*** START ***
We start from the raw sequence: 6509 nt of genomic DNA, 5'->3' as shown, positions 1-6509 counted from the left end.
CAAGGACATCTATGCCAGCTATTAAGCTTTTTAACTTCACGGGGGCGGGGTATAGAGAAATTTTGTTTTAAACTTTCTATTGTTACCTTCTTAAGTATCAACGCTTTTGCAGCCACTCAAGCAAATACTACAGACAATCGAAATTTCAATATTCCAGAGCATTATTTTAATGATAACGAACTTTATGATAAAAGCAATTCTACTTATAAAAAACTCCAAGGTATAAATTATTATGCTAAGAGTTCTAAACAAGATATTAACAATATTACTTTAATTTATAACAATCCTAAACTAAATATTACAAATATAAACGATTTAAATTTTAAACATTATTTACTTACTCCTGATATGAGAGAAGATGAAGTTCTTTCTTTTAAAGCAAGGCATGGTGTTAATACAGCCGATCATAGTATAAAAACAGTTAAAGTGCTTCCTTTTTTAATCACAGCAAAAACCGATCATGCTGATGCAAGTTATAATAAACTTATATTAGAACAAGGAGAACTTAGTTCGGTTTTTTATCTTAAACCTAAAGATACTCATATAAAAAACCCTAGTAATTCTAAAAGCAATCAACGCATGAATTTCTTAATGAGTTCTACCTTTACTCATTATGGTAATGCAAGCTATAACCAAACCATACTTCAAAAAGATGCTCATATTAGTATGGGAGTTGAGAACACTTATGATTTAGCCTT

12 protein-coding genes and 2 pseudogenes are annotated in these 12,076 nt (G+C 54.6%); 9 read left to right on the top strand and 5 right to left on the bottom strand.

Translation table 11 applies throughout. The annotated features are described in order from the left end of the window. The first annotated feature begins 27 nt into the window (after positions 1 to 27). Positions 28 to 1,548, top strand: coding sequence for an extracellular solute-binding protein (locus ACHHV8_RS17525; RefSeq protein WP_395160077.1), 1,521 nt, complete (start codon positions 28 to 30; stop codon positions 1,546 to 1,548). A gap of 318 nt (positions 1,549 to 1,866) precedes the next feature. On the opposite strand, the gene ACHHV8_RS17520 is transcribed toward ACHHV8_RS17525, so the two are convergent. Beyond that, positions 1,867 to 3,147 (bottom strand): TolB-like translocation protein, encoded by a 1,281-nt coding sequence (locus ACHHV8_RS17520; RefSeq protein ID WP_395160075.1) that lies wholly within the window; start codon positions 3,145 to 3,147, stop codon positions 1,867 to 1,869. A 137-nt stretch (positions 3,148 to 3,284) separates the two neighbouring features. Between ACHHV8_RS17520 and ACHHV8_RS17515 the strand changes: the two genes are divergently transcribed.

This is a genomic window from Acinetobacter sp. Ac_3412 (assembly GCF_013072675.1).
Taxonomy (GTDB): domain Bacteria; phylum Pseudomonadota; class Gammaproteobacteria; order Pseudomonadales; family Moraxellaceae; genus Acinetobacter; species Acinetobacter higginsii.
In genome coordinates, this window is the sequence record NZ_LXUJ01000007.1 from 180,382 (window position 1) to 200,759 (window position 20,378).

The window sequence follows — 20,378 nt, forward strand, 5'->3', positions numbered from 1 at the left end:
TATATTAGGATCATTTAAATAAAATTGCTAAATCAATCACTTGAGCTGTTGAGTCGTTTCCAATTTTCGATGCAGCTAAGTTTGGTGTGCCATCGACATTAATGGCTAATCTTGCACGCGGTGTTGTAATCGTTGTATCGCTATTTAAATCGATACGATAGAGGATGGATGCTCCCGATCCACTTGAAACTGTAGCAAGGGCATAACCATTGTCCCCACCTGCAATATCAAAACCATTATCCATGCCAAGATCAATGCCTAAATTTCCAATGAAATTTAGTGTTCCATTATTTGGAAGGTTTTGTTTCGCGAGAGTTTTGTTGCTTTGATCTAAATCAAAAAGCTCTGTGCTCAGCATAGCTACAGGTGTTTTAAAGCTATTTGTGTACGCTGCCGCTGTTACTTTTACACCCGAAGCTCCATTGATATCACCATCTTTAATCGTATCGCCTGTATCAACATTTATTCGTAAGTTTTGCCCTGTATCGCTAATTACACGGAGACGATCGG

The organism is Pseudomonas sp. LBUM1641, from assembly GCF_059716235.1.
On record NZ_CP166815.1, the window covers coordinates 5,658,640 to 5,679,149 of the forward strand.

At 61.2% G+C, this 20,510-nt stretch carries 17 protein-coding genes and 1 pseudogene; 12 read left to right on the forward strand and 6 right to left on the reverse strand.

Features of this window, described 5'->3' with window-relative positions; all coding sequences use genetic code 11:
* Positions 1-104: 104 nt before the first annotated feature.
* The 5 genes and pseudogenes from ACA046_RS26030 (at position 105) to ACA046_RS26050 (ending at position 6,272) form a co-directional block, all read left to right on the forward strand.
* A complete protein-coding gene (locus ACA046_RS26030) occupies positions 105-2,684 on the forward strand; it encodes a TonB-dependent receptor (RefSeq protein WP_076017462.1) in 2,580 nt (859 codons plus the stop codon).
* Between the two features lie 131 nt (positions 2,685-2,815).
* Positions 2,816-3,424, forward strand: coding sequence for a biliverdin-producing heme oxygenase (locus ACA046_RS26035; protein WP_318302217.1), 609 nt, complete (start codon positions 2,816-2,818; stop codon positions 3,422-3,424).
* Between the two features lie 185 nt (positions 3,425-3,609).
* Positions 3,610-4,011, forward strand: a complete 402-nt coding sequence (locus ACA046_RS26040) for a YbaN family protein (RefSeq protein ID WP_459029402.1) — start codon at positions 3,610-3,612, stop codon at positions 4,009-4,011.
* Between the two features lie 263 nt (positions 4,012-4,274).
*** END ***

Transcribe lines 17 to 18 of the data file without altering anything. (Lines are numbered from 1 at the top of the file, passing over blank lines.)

* Between the two features lie 131 nt (positions 2,685-2,815).
* Positions 2,816-3,424, forward strand: coding sequence for a biliverdin-producing heme oxygenase (locus ACA046_RS26035; protein WP_318302217.1), 609 nt, complete (start codon positions 2,816-2,818; stop codon positions 3,422-3,424).